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GUI for lilypond/help

From: Jeff Henrikson
Subject: GUI for lilypond/help
Date: Tue, 12 Dec 2000 18:20:39 -0500

Hi Richard,

First let me say I appreciate your enthusiasm!  I hope you are able to learn 
some lilypond if it is a useful tool for your
purposes.  Another composer sent an email to the list recently asking if 
lilypond would suit him, and I sent him offlist a summary
of my experience trying to do music composition with lilypond.  At the time I 
was very frustrated with the experience of composing
straight into the computer, as I had just done my first project longer than a 
few pages and had had a lot of problems.  I was
thinking then that the language was too harshly critical to send to the general 
list, but I don't think it's too bad, so I'll
include it at the end of this mail, and maybe later post it on the web with 
some howto pages for alleviating some of the
difficulties I encountered.

However, I make the general disclaimer that I think my perspective as a 
lilypond user is atypical because of two things: First, I
write in a jazz style and need some different notational elements which are not 
fully supported, whereas Lily comes from a very
classical tradition.  Second, I compose, whereas most lilypond users transcribe 
music.  I think well over half if not 90% of what
has been typset in lilypond is transcriptions of classical composers whose 
copyrights have expired or never existed.  The process
of entering a score out of order into a text file is totally different than if 
you can look at a fully assembled score and just
copy it line by line.  I'm not sure if your needs are more or less similar to 
mine than the gnu music community.

As for your idea of a GUI, music notation human interaction is not just as 
simple as click this and this will happen sort of
description.  I have been seriously thinking about this, both as a jazz 
composition student and a computer science/math
professional for over 5 years, and I am convinced that editing music is beyond 
what the current state of the art in GUI design
(take MS word as an average benchmark) can understand well.  IMHO Finale, and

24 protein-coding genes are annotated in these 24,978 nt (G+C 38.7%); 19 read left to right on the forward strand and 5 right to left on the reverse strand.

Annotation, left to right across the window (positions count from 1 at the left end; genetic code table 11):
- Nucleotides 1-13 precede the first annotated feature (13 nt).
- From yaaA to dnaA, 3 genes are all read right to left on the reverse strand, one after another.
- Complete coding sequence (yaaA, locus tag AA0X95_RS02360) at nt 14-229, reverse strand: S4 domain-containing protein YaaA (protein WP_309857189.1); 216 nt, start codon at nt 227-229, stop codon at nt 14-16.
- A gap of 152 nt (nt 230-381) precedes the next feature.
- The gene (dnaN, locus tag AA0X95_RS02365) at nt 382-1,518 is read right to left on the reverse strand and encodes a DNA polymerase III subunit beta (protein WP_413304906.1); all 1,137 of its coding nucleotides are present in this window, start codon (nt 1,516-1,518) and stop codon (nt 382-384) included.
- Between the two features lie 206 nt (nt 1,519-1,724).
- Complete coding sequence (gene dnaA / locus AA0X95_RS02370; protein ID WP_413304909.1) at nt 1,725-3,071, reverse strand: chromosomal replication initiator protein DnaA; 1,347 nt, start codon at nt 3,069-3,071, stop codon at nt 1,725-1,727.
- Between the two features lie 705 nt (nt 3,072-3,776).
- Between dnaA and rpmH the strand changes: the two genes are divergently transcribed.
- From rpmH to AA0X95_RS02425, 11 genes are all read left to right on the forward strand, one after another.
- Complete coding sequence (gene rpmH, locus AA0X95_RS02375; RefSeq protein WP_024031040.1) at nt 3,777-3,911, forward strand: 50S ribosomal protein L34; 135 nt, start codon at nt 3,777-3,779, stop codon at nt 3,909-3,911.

(the even more expensive) Sibelius are _not_
solutions because something that takes me one hour to write with a pencil will 
take me 5 hours to get into Finale, counting the
compositional process from beginning to end, including revisions and etc.  That 
is not to say that they are not great for _copying_
music like some people do with lily.  Especially if you have a MIDI keyboard 
connected, Finale speedy entry and some other things
can be very quick for certain types of material.  But not generally and once 
any editing needs to be done, most things have to be
entirely re-entered or tweaked in some way that takes even longer.

Just trust me that pointing and clicking in the way you describe would be way 
slower than even finale or lily.  While you might be
able to learn it, you wouldn't be able to use it because you wouldn't make your 

Again I make the disclaimer that the comments on GUI are probabably way off 
gnu-music-discuss targets.  Lilypond is not a project
about GUIs.  It says so right in the FAQ, "Lilypond itself has no GUI, but some 
people are working on separate programs to handle
that."  While I personally may be very interested in a robust GUI solution, the 
lilypond authors seem to have interests that lie
elsewhere.  (pardon me if my presumptions are inaccurate)

On your lack of DOS skills, there really aren't many required to use lily.  
Basically you have to be able to install the
program(s), be able to edit text files, maybe being able to move/delete in some 
way or another, and be able to type lytodvi <my
file>.  If you can edit autoexec.bat, you can edit  That 
said, learning how to write and debug lily code is quite
difficult for a non programmer and that IMHO has something to do with the fact 
that most of the lilypond users run UNIX.  (Simply
given that you can use UNIX, you must be able to manipulate files and deal with 
error messages.  Windows no.)  I suggest starting
slowly by compiling a finished example like  Then try to change the 
notes and rhythms, checking the results each time,
until you understand.  Don't do anything so drastic that you can't figure out 
how to put it back the way it was when the program
compiled last.  At first, the error messages won't make sense, but try to learn 
by experience the way that you learned to play

If you still feel insecure about starting, be aware that while internet lists 
are a great place to ask specific questions, nobody
is willing (or really able) to hold your hand step by step.  And even if they 
were, it wouldn't teach you as well as you figuring
it out for yourself.  So when asking questions don't say "I need help learning 
about lilypond."  Say "When I compile this file
(email-attached to message) I get the message 'bla bla bla'.  Can anybody tell 
me what this means?"  If you cannot get to that
point by yourself I would recommend getting a more experienced person who can 
sit with you in person (not on the phone, that's
horrible for both people) at your computer and help you.

Best of luck with your pursuits.

Jeff Henrikson

(mail to other composer will follow as forward)

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